The dragon laughed merrily, shaking his head. "Do you think I would give myself a bellyache eating the likes of you, if there be liking of dwarfs, that is. If you try my patience, then I will eat you, bellyache or not. I just want the berries in that bag. I smell them and they are my favorite kind."
        Tannin recoiled from his fright and slapped Dladda on the head. "Well, give him the berries then, grunt, or be dragon fodder."
        Dladda reached down to pick up the bag of berries he dropped. Picking them up, he hesitated and wondered. "Wait a minute. I am not as blind as I am dumb, dragon. How in Arden did you get in this place when the doors were locked?"
        Parreàs-Ashaàr laughed. "Toss me a berry from the bag, dwarf."
        Dladda did just that. He reached in the bag and withdrew a ripe, orange berry. "Here," he said and threw it.
        The dragon caught the berry in his mouth. "I'm magical, shorty. All dragons are made of magic." He paused a minute, swallowing the delicious fruit. "Why are you two here?" He lowered his head down towards the two dwarfs suspiciously.
        "Um, we are here, ayuh, because we heard a woman shrieking." They admitted, looking around innocently. "That's it."
        "Ah. Yes. You heard it as well, then," the dragon replied.
        "Who was crying? We suspected it was a nasty banshee, wailing by one of the chambers again." Tannin wondered.
        Parreàs-Ashaàr raised his head again. "Toss me another delicious berry."
        Dladda did.
        "You dwarfs brought the banshees here yourself with your mischief. Your yearning for wealth in these mountains have grieved the both-spíróidain, the mountain spirits, but that is not what you heard. No, dhelleùggain. What you heard was the sound of tears falling."
        Both dwarfs looked bewildered and shrugged their shoulders. What does it mean? They wondered. Since when do Tears make sounds?
        The dragon shook his head with invariability. He sighed, for the dwarfs were not an educated race. "The woman you heard weeping was the woman who raised the tower of decision in this arden."
        The dwarfs flinched and shook with a certain fear. For they knew what the tower of decision was. They were dwarfs, who built wondrous things in this arden. "What has become of her?" The dwarfs asked.
        Pointing a clawed finger at the bag of berries, Parreàs-Ashaàr signaled to Dladda for another berry.
        "Oh, very well, here," Dladda grunted. He tossed another berry to the dragon.
        The dragon caught the berry and swallowed it. Then, the dragon reached around the vast treasure of gold, silver and gems, sifting meticulously through the treasure of the vault. Finally, the dragon grasped onto a small bag. "Here it is." He acclaimed. He held the bag out and opened it to the dwarfs. A blue light emanated faintly from within.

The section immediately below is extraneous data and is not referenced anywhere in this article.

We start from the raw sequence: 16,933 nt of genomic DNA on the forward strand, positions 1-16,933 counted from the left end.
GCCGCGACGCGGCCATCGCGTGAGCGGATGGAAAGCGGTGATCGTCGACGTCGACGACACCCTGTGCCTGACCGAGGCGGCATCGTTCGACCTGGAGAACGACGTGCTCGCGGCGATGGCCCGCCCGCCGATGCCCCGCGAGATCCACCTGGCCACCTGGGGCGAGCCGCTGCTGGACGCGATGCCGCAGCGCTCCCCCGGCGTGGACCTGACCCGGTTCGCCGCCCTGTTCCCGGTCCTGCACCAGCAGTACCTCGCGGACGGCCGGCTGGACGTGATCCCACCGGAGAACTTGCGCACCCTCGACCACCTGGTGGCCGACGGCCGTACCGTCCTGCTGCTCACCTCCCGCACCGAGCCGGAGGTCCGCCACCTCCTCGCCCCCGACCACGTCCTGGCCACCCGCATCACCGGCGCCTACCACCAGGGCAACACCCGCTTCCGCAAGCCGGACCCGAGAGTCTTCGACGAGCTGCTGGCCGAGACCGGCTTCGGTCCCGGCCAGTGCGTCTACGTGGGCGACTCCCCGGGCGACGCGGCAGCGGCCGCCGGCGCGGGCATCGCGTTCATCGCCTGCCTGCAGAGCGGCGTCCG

"It is not a myth," Tannin admitted convincingly. "It is the Blue rod of Àuleàr after all." His eyes lit up with greed.
        The dragon spoke in a patriarchal tone. "No. It is not a myth. She forged it with the essence of Kuírbha. It is evil!"
        "Seàm síc. What treachery has befallen this woman?" Dladda quarreled.
        "The rod is evil, but she herself is not. She was taken in by the shadowy Kuírbha, the scribe of King Exiv." The dragon breathed a burst of fire through his nostrils with anger. It shook up the dwarfs. "It is not known where she went from here. It is believed she may have left this realm to seek forgiveness or penance."
        The two dwarfs listened to the dragon and beheld the vastness of the treasure in the vault, but the contents of the bag filled them with the most greed. They were taken in by the craftsmanship of the scepter. "Can we have that rod?"
        The dragon bellowed in laughter. "Has the absence of the Srías clouded your minds? You should have had my hide by now. You have hid away too long in the deep places of this arden."
        A false innocence filled the faces of the two dwarfs. "We won't use it. We just want to keep it safe."
        "How many berries do you have left in your bag, dwarf?"
        Dladda opened the bag of berries and realized that there were no berries left to give Parreàs-Ashaàr. He showed the dragon.
        The dragon took notice to the empty sack, narrowed his eyes at the dwarfs and withdrew his head back in a posture to breathe fire down on the dwarfs. The dwarfs tried to escape, but they were trapped inside the vault with the dragon. The dwarfs knelt down and tucked their heads into their arms.
        Looking down at the ground, the dwarfs heard the sound of fire whooshing near them. They felt the flame burst tinge their hair and heat their armor. "We are doomed, Tannin." Dladda stammered.
        There was moment of silence and then the dragon spoke. "Pardon me," he sniffled.
        The dwarfs looked up slowly at the dragon, but they remained knelt down with their arms tucked around their heads. Was that a sneeze? They wondered. "You are welcome. Though, we are not pointy-eared elves, dear dragon, um, glory be to you?" ^

The light has gone out!
Excerpts from "Book of the Morning"
Account of Àuguíl
Account of Sheàcìnha
Account of Cràumhòcallain
Account of Droíga
Account of Rhuín
Account of Mharabhàunt
Account of Eírach
The Lost Account of Lankìnya
Account of cGasandràcseán
Account of Bhiánuim
§ Thank you for not nicking my material §

Oakbrook 17-102
Eric R. Chatham
Webelf at Arden
Medina County, Ohio
Copyright © 2003